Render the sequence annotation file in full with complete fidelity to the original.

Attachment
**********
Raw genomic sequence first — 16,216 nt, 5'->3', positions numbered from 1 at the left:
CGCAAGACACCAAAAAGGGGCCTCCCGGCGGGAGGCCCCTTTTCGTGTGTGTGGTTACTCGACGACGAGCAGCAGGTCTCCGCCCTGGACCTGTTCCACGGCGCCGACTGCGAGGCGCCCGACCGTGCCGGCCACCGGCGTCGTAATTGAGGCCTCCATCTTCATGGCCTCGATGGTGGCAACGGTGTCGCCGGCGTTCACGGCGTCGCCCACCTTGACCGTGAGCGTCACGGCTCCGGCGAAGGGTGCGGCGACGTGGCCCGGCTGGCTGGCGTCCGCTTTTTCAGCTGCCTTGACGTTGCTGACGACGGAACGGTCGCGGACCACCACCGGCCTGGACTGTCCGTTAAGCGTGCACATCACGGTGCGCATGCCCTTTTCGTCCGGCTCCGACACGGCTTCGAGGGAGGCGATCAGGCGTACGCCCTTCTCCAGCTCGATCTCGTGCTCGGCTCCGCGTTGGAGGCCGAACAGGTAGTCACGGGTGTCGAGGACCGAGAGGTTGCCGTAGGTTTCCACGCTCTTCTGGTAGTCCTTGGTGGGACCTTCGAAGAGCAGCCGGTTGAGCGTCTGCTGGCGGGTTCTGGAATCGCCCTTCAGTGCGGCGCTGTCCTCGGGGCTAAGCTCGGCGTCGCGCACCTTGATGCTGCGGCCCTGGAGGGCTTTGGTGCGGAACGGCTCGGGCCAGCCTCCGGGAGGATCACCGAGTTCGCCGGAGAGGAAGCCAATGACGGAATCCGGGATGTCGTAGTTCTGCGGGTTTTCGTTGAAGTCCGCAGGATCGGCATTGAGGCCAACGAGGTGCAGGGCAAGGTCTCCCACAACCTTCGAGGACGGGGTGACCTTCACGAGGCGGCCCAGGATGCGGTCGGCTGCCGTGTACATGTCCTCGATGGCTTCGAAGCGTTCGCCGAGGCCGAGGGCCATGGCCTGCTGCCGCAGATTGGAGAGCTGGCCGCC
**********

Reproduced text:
Raw genomic sequence first — 16,216 nt, 5'->3', positions numbered from 1 at the left:
CGCAAGACACCAAAAAGGGGCCTCCCGGCGGGAGGCCCCTTTTCGTGTGTGTGGTTACTCGACGACGAGCAGCAGGTCTCCGCCCTGGACCTGTTCCACGGCGCCGACTGCGAGGCGCCCGACCGTGCCGGCCACCGGCGTCGTAATTGAGGCCTCCATCTTCATGGCCTCGATGGTGGCAACGGTGTCGCCGGCGTTCACGGCGTCGCCCACCTTGACCGTGAGCGTCACGGCTCCGGCGAAGGGTGCGGCGACGTGGCCCGGCTGGCTGGCGTCCGCTTTTTCAGCTGCCTTGACGTTGCTGACGACGGAACGGTCGCGGACCACCACCGGCCTGGACTGTCCGTTAAGCGTGCACATCACGGTGCGCATGCCCTTTTCGTCCGGCTCCGACACGGCTTCGAGGGAGGCGATCAGGCGTACGCCCTTCTCCAGCTCGATCTCGTGCTCGGCTCCGCGTTGGAGGCCGAACAGGTAGTCACGGGTGTCGAGGACCGAGAGGTTGCCGTAGGTTTCCACGCTCTTCTGGTAGTCCTTGGTGGGACCTTCGAAGAGCAGCCGGTTGAGCGTCTGCTGGCGGGTTCTGGAATCGCCCTTCAGTGCGGCGCTGTCCTCGGGGCTAAGCTCGGCGTCGCGCACCTTGATGCTGCGGCCCTGGAGGGCTTTGGTGCGGAACGGCTCGGGCCAGCCTCCGGGAGGATCACCGAGTTCGCCGGAGAGGAAGCCAATGACGGAATCCGGGATGTCGTAGTTCTGCGGGTTTTCGTTGAAGTCCGCAGGATCGGCATTGAGGCCAACGAGGTGCAGGGCAAGGTCTCCCACAACCTTCGAGGACGGGGTGACCTTCACGAGGCGGCCCAGGATGCGGTCGGCTGCCGTGTACATGTCCTCGATGGCTTCGAAGCGTTCGCCGAGGCCGAGGGCCATGGCCTGCTGCCGCAGATTGGAGAGCTGGCCGCC